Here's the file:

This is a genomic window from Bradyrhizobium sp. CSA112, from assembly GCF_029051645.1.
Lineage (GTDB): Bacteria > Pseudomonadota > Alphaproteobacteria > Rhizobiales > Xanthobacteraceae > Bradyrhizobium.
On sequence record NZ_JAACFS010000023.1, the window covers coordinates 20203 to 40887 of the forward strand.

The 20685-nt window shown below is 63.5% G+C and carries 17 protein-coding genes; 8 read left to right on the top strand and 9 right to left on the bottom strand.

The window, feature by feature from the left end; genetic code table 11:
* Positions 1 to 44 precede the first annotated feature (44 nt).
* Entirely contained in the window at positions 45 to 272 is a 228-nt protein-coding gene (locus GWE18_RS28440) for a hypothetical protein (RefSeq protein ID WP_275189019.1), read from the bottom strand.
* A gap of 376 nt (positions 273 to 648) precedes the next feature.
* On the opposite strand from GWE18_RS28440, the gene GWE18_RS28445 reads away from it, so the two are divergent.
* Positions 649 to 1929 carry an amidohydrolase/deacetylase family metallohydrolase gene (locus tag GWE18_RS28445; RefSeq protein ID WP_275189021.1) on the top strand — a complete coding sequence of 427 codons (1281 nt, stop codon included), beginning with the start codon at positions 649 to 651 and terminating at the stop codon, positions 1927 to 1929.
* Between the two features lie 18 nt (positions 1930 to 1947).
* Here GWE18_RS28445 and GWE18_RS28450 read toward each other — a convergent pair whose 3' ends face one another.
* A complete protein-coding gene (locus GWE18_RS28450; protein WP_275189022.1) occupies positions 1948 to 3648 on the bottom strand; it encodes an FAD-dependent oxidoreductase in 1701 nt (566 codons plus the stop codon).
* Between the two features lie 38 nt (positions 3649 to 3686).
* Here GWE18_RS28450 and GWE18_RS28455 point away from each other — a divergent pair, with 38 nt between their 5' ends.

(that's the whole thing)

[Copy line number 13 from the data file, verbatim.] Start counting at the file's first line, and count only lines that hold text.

* A complete protein-coding gene (locus GWE18_RS28450; protein WP_275189022.1) occupies positions 1948 to 3648 on the bottom strand; it encodes an FAD-dependent oxidoreductase in 1701 nt (566 codons plus the stop codon).